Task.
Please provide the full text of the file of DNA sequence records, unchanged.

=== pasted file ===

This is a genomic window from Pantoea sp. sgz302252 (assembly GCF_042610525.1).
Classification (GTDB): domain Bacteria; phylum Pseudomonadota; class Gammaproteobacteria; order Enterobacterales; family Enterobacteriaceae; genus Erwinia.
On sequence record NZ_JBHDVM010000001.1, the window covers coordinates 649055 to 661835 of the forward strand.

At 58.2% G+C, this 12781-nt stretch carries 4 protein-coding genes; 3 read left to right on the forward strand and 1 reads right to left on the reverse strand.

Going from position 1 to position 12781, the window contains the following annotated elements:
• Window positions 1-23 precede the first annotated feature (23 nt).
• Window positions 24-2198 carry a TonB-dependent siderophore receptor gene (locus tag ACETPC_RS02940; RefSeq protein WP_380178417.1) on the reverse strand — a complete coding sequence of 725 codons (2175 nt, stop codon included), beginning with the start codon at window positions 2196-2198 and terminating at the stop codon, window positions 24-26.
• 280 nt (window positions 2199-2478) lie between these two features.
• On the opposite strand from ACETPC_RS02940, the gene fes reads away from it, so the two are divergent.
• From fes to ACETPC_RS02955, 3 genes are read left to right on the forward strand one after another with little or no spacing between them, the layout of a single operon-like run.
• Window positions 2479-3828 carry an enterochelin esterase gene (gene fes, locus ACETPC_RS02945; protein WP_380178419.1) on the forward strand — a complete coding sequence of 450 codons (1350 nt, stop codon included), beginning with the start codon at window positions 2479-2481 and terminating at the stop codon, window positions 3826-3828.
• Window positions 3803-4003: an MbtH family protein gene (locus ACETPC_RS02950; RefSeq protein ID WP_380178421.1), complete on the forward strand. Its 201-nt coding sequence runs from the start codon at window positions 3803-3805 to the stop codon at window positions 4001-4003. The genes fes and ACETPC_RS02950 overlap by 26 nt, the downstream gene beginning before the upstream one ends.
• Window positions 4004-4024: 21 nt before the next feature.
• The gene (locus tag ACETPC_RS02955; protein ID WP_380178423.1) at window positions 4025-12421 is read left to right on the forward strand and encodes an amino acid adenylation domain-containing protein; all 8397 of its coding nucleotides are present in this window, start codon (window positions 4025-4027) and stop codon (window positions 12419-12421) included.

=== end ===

This is a genomic window from Pantoea sp. sgz302252 (assembly GCF_042610525.1).
Classification (GTDB): domain Bacteria; phylum Pseudomonadota; class Gammaproteobacteria; order Enterobacterales; family Enterobacteriaceae; genus Erwinia.
On sequence record NZ_JBHDVM010000001.1, the window covers coordinates 649055 to 661835 of the forward strand.

At 58.2% G+C, this 12781-nt stretch carries 4 protein-coding genes; 3 read left to right on the forward strand and 1 reads right to left on the reverse strand.

Going from position 1 to position 12781, the window contains the following annotated elements:
• Window positions 1-23 precede the first annotated feature (23 nt).
• Window positions 24-2198 carry a TonB-dependent siderophore receptor gene (locus tag ACETPC_RS02940; RefSeq protein WP_380178417.1) on the reverse strand — a complete coding sequence of 725 codons (2175 nt, stop codon included), beginning with the start codon at window positions 2196-2198 and terminating at the stop codon, window positions 24-26.
• 280 nt (window positions 2199-2478) lie between these two features.
• On the opposite strand from ACETPC_RS02940, the gene fes reads away from it, so the two are divergent.
• From fes to ACETPC_RS02955, 3 genes are read left to right on the forward strand one after another with little or no spacing between them, the layout of a single operon-like run.
• Window positions 2479-3828 carry an enterochelin esterase gene (gene fes, locus ACETPC_RS02945; protein WP_380178419.1) on the forward strand — a complete coding sequence of 450 codons (1350 nt, stop codon included), beginning with the start codon at window positions 2479-2481 and terminating at the stop codon, window positions 3826-3828.
• Window positions 3803-4003: an MbtH family protein gene (locus ACETPC_RS02950; RefSeq protein ID WP_380178421.1), complete on the forward strand. Its 201-nt coding sequence runs from the start codon at window positions 3803-3805 to the stop codon at window positions 4001-4003. The genes fes and ACETPC_RS02950 overlap by 26 nt, the downstream gene beginning before the upstream one ends.
• Window positions 4004-4024: 21 nt before the next feature.
• The gene (locus tag ACETPC_RS02955; protein ID WP_380178423.1) at window positions 4025-12421 is read left to right on the forward strand and encodes an amino acid adenylation domain-containing protein; all 8397 of its coding nucleotides are present in this window, start codon (window positions 4025-4027) and stop codon (window positions 12419-12421) included.